Feel free to chime in opinions, questions, suggestions and whatever else you feel like.
Back to Top
Joe DeYoung View Drop Down
Member
Member
Avatar
Sponsor Member x 2

Joined: 20 July 2005
Location: Madison WI
Status: Online
Points: 2685
Post Options Post Options   Thanks (0) Thanks(0)   Quote Joe DeYoung Quote  Post ReplyReply Direct Link To This Post Posted: 13 Feb. 2012 at 6:37am

Nice build thread Love all the pics. That's a lot accomplished in 6 weeks. Clap 

Joe DeYoung
to many jeeps, parts, and accessories to list here, but apparently enough to keep me in trouble with my wife.





Back to Top
Oilleaker1 View Drop Down
Member
Member


Joined: 06 Sep. 2011
Location: Black Hills, SD
Status: Offline
Points: 3930
Post Options Post Options   Thanks (0) Thanks(0)   Quote Oilleaker1 Quote  Post ReplyReply Direct Link To This Post Posted: 13 Feb. 2012 at 8:12am
Great story and pictures. The only thing that bothered me was the picture of the spin on oil filter. You say you have driven it. Did the oil pressure look good? Add-on spin- on oil filter assemblies don't usually have the orifice to provide resistence that maintains oil pressure. The old canister stem that the cartridge slides down on has this orifice in the side that I'm talking about. This orifice, the inner plugs, and front oil sprayer for the gears are important for oil pressure.  The picture up high on the bluff was fantastic also! John
Green Disease, Jeeps, Old Iron!
Back to Top
hooptytank View Drop Down
Member
Member


Joined: 12 Feb. 2012
Location: Santa Monica,CA
Status: Offline
Points: 22
Post Options Post Options   Thanks (0) Thanks(0)   Quote hooptytank Quote  Post ReplyReply Direct Link To This Post Posted: 13 Feb. 2012 at 2:31pm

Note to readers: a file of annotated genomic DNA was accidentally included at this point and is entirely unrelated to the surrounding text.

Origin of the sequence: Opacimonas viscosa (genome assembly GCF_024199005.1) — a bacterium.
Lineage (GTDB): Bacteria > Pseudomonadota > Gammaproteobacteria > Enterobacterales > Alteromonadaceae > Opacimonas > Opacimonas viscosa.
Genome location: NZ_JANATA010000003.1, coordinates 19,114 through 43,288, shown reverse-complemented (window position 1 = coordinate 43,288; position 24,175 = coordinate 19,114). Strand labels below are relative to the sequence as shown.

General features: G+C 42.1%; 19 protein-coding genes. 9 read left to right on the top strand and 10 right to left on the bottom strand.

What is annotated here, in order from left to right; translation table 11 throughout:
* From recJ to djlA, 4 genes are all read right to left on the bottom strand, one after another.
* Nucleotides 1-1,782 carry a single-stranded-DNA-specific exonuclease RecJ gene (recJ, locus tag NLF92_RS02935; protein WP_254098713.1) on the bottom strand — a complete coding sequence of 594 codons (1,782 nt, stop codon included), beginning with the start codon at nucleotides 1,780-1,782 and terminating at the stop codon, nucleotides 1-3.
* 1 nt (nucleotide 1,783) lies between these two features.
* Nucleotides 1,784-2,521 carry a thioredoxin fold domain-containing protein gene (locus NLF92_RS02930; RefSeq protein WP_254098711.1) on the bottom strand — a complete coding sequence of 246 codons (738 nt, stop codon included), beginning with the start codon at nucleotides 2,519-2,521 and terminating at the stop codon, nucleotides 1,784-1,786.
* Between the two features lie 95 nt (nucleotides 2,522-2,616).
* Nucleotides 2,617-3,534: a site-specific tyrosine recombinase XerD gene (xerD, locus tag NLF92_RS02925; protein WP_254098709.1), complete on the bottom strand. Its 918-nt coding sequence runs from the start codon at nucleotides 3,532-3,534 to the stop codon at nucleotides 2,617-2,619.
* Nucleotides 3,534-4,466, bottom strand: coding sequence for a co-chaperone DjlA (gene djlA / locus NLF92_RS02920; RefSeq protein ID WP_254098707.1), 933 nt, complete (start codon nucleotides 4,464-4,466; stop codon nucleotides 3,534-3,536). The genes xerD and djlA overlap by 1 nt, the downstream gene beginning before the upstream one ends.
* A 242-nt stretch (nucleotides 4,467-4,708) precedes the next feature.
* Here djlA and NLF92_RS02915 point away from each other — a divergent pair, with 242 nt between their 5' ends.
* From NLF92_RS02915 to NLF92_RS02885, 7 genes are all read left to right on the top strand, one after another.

Thanks for the compliments, it's been a steep yet fun learning curve.

Originally posted by Oilleaker1 Oilleaker1 wrote:

The only thing that bothered me was the picture of the spin on oil filter. You say you have driven it. Did the oil pressure look good? Add-on spin- on oil filter assemblies don't usually have the orifice to provide resistence that maintains oil pressure.


The oil filter is a Napa 1050, bypass type oil filter. Check out that restrictor plate, tiny little hole. The oil pressure is 15 at a hot idle and goes up from there. The PO actually told me about it.



I wanted to make the engine a full flow system, drill and tap the block and oil pump on the outlet side, and block off the inner passage, and run -6 hoses. Someone on another forum did it, here's the link: http://www.earlycj5.com/forums/showthread.php?68239-full-flow-oil-filter-for-f-134. This would have accomplished 2 positive things in my opinion:
*efficiently filter all the oil before it reaches the main oil galley
*eliminate the oil pressure drop at the #1 main

In the end decided to leave well enough alone.



Edited by hooptytank - 13 Feb. 2012 at 3:51pm
Back to Top
hooptytank View Drop Down
Member
Member


Joined: 12 Feb. 2012
Location: Santa Monica,CA
Status: Offline
Points: 22
Post Options Post Options   Thanks (0) Thanks(0)   Quote hooptytank Quote  Post ReplyReply Direct Link To This Post Posted: 13 Feb. 2012 at 3:49pm